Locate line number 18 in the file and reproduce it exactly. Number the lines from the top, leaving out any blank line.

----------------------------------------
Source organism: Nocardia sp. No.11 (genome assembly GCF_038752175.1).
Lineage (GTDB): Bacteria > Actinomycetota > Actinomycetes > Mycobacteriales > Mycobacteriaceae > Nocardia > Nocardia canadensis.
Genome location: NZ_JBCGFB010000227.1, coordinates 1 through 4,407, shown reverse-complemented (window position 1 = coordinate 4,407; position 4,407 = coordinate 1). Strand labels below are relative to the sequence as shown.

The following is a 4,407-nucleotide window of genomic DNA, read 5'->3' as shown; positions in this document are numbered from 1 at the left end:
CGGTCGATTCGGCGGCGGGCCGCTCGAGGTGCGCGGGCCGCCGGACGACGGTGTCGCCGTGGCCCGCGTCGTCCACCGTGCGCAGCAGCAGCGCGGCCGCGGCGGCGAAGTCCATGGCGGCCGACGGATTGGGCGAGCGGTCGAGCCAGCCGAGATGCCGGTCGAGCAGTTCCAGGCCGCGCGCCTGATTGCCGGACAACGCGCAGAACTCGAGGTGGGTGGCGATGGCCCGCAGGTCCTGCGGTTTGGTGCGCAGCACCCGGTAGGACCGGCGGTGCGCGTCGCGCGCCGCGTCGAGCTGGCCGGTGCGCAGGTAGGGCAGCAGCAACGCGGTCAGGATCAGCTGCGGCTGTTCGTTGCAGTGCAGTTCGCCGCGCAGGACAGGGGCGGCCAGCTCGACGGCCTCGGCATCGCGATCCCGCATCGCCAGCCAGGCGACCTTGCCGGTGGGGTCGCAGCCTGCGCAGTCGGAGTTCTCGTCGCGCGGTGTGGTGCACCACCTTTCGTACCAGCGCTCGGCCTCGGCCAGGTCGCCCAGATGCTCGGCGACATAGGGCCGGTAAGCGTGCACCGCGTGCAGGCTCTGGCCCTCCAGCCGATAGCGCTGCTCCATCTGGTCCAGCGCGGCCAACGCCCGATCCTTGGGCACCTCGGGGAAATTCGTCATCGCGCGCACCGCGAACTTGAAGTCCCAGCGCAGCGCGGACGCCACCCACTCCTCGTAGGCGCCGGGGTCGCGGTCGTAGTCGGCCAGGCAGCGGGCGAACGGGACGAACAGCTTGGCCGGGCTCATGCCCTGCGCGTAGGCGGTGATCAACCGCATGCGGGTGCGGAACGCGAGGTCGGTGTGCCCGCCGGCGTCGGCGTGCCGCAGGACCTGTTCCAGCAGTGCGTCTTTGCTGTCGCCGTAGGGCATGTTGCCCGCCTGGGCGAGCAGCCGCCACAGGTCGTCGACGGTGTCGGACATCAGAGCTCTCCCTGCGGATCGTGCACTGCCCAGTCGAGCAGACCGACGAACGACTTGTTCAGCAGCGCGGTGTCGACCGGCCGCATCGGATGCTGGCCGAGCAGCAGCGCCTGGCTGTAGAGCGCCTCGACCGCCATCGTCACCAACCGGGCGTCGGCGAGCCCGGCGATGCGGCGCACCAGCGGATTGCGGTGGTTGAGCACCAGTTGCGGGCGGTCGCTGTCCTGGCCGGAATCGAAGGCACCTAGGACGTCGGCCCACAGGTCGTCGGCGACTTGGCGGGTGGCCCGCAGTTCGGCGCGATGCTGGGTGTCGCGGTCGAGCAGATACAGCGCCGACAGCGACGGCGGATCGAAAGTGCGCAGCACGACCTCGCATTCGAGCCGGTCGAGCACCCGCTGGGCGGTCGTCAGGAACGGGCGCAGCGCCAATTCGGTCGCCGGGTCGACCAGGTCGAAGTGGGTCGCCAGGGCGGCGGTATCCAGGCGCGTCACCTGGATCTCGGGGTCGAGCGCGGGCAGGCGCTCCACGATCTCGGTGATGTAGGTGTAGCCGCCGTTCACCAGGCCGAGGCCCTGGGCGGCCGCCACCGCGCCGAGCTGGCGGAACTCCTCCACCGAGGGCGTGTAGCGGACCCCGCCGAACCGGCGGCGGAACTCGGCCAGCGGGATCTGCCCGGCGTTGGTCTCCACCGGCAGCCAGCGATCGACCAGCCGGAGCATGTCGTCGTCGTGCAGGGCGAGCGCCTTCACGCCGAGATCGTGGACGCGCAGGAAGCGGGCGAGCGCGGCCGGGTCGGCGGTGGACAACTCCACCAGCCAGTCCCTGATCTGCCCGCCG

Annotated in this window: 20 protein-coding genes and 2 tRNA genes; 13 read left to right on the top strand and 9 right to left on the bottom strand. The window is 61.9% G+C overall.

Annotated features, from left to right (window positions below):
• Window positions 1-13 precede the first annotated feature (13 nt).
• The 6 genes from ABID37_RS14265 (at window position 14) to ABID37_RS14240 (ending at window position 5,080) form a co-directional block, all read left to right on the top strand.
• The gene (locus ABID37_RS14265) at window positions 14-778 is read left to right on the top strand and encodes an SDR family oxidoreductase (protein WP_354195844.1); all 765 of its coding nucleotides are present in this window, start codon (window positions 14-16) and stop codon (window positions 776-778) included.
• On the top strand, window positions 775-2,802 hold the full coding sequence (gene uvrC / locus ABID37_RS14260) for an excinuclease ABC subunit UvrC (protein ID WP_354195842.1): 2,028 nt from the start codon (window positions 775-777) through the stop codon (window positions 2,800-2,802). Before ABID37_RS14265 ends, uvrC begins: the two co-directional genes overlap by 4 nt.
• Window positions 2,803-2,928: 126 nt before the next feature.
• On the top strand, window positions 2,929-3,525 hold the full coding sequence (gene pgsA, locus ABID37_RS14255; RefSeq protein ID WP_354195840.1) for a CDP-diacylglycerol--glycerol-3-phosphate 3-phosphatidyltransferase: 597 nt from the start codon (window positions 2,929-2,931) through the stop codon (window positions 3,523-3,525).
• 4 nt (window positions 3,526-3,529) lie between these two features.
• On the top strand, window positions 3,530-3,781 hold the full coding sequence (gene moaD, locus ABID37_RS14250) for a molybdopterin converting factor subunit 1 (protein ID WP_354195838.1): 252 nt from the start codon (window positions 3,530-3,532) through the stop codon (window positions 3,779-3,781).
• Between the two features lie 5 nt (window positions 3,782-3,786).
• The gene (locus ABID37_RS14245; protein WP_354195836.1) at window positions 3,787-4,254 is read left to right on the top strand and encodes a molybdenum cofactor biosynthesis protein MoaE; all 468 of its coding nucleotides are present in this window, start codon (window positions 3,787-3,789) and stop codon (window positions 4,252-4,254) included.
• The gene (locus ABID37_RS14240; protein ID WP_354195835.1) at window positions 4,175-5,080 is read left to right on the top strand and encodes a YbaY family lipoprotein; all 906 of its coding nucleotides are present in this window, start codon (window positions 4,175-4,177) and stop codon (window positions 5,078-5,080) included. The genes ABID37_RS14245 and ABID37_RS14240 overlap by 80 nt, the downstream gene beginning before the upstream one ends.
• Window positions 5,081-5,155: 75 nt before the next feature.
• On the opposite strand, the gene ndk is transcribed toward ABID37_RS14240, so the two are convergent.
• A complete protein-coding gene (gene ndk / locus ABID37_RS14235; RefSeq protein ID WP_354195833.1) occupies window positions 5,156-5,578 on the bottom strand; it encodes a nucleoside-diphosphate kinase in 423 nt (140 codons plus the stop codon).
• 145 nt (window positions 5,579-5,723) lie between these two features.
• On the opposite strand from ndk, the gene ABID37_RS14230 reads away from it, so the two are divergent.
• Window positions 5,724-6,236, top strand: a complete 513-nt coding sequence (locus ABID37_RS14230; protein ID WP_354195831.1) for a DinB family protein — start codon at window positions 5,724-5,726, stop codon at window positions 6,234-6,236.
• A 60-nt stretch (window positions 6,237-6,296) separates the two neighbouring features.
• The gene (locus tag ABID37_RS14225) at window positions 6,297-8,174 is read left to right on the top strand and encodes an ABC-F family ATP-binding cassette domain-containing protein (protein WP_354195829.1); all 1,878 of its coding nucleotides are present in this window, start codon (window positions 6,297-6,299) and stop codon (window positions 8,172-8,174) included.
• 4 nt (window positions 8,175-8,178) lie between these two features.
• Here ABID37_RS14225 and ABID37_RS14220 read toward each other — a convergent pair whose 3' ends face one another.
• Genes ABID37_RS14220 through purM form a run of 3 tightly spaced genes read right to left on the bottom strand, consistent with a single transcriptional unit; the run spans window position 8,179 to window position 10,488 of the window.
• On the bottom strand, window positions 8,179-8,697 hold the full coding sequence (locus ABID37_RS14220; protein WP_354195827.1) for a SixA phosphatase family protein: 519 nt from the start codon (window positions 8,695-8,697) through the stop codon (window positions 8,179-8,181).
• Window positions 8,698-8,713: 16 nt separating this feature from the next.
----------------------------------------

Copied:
• The gene (locus ABID37_RS14240; protein ID WP_354195835.1) at window positions 4,175-5,080 is read left to right on the top strand and encodes a YbaY family lipoprotein; all 906 of its coding nucleotides are present in this window, start codon (window positions 4,175-4,177) and stop codon (window positions 5,078-5,080) included. The genes ABID37_RS14245 and ABID37_RS14240 overlap by 80 nt, the downstream gene beginning before the upstream one ends.